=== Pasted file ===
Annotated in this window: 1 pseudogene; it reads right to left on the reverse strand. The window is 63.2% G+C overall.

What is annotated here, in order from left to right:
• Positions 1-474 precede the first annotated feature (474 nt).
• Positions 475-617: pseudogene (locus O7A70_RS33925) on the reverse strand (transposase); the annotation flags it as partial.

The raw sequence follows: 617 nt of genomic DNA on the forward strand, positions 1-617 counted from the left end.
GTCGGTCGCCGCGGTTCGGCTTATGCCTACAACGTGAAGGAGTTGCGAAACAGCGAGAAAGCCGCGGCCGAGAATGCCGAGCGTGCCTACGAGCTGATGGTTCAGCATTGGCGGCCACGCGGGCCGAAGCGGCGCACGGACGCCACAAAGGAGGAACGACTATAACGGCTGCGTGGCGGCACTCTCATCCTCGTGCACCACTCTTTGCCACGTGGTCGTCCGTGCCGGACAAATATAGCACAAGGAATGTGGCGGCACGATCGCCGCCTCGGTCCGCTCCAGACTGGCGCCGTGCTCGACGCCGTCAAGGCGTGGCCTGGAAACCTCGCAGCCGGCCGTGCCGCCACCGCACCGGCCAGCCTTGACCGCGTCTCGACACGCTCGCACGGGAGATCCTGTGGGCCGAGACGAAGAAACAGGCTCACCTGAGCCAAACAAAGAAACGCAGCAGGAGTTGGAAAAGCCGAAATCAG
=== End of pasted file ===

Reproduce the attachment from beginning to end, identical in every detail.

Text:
Annotated in this window: 1 pseudogene; it reads right to left on the reverse strand. The window is 63.2% G+C overall.

What is annotated here, in order from left to right:
• Positions 1-474 precede the first annotated feature (474 nt).
• Positions 475-617: pseudogene (locus O7A70_RS33925) on the reverse strand (transposase); the annotation flags it as partial.

The raw sequence follows: 617 nt of genomic DNA on the forward strand, positions 1-617 counted from the left end.
GTCGGTCGCCGCGGTTCGGCTTATGCCTACAACGTGAAGGAGTTGCGAAACAGCGAGAAAGCCGCGGCCGAGAATGCCGAGCGTGCCTACGAGCTGATGGTTCAGCATTGGCGGCCACGCGGGCCGAAGCGGCGCACGGACGCCACAAAGGAGGAACGACTATAACGGCTGCGTGGCGGCACTCTCATCCTCGTGCACCACTCTTTGCCACGTGGTCGTCCGTGCCGGACAAATATAGCACAAGGAATGTGGCGGCACGATCGCCGCCTCGGTCCGCTCCAGACTGGCGCCGTGCTCGACGCCGTCAAGGCGTGGCCTGGAAACCTCGCAGCCGGCCGTGCCGCCACCGCACCGGCCAGCCTTGACCGCGTCTCGACACGCTCGCACGGGAGATCCTGTGGGCCGAGACGAAGAAACAGGCTCACCTGAGCCAAACAAAGAAACGCAGCAGGAGTTGGAAAAGCCGAAATCAG